The Booming Days Of Chromebooks Comes To An End As Market For Laptops Crashes In Q1

While Chromebooks may have been seen as a breakthrough product of the past in terms of laptops, it’s quite clear that its booming period is over.

New research presented by the IDC has shed light on how the market for Chromebook laptops has crashed during the first quarter of this year.

The report highlighted how shipments for the Chromebooks dropped by nearly 61.9% in Q1. This decline is definitely a major setback for the company, as we already witnessed a massive decline of 63.6% in the last quarter of 2021.

The sudden fall in shipments left market analyst Ryan Reith with no choice but to mention through a breaking announcement via his Twitter account that all shipments of Chromebooks had fallen beyond repair.

As a whole, the report delineated how the company vendors could only manage to ship 5 million units during this quarter, while we saw nearly 13 million shipments go out in the previous quarter. But we’d also like to point out how HP saw the largest fall in shipments for Q1.

Astonishingly, these figures are definitely a major change from what we all witnessed back in 2020. And that’s when Chromebooks recorded massive growth at a time when the pandemic was in full swing and working remotely was the call of the day.

There were schools making affordable laptop purchases on a regular basis as online teaching or virtual learning became the norm. But we did see a dry period for the demand for laptops towards the mid of 2021. The reason being, schools and the respective governments just couldn’t cope with the increasing demand for laptop purchases to carry on with the work.

IDC mentioned on Friday how trends clearly delineate how markets relating to Chromebooks are saturated in the US. If there is any room for the growth of these laptops, it’s probably those countries lying in the Asia-Pacific area.

The reason could potentially be related to how these areas are actually investing big in providing education through digital means.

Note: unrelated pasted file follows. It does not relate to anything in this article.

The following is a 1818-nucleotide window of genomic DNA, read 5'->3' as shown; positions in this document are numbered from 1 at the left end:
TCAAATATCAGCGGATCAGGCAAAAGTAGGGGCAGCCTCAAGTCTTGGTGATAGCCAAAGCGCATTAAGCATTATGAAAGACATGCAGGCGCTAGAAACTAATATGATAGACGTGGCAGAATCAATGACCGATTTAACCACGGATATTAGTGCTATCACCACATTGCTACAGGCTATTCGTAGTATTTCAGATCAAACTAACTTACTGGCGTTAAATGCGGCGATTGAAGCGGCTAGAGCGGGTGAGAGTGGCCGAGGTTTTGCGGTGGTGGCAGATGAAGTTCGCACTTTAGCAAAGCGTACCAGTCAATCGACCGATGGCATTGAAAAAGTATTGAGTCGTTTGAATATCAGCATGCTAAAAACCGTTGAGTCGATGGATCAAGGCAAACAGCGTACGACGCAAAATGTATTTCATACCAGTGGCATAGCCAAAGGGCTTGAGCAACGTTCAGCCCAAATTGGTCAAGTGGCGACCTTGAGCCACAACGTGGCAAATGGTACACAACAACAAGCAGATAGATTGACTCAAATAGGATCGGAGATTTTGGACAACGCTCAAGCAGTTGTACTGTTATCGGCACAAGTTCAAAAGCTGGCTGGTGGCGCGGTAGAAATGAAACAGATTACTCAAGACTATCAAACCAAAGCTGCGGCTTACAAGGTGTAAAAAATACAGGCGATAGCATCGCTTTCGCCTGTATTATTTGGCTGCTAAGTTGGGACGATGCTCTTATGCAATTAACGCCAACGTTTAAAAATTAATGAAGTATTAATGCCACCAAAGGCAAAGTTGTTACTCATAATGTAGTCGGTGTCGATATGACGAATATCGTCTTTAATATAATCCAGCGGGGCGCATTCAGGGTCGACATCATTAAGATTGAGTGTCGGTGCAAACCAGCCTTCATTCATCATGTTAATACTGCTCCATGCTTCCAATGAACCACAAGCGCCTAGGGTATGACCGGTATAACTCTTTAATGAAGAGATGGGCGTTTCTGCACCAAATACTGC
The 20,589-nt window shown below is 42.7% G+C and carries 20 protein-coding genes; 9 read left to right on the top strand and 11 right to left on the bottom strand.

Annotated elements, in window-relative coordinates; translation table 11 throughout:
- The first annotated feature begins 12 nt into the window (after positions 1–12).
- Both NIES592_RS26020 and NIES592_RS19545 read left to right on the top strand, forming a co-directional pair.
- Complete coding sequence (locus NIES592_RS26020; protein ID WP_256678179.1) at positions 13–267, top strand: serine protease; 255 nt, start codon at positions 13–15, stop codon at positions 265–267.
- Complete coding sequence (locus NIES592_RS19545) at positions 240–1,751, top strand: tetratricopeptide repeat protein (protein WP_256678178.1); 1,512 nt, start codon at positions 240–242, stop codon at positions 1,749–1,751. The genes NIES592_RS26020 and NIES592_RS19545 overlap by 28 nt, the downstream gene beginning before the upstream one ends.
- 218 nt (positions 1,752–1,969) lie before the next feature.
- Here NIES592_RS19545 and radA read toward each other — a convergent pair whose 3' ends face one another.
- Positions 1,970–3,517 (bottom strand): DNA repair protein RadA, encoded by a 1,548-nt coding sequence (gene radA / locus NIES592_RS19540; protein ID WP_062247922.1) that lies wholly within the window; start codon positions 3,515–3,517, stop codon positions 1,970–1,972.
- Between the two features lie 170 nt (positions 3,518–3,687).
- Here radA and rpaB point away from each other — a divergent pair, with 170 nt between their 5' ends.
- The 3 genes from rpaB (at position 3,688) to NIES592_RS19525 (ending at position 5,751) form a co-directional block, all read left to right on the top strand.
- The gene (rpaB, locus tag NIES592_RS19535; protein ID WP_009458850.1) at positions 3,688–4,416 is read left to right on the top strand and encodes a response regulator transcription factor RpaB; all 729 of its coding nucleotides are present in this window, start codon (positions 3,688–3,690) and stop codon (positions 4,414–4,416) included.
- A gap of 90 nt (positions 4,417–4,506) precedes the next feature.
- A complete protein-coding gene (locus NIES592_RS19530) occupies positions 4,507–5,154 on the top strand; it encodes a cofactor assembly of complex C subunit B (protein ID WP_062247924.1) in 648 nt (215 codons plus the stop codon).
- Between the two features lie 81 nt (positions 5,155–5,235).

One IDC analyst says he’s not surprised at the current market trends because the fall in demand seen in the last few quarters has caused a massive buildup in inventory.

The only way out is putting an end to supply to help clear out stock, with help from the marketing industry of course. Therefore, till then, we can only hope that bulk buying through the educational sector starts to pick up the pace.
Remember, another reason as explained by IDC analysts for a fall in shipments is related to vendors being keener on supplying Windows 11. They’re more expensive in costs and hence there’s a greater margin to make more profit when compared to affordable Chromebooks.

This coupled with a rise in logistical expenses and shortages in supply chains makes matters worse for Chromebooks. To be more specific, laptops from Windows usually range between $1000 to $2000, and that’s a much more enticing offer.

In an industry that continues to be bombarded with pressures from inflation, vendors are trying to make the best of an already grim situation.

Read next: The Pandemic Breathes New Life Into the IT Outsourcing Industry After Years of Stagnation
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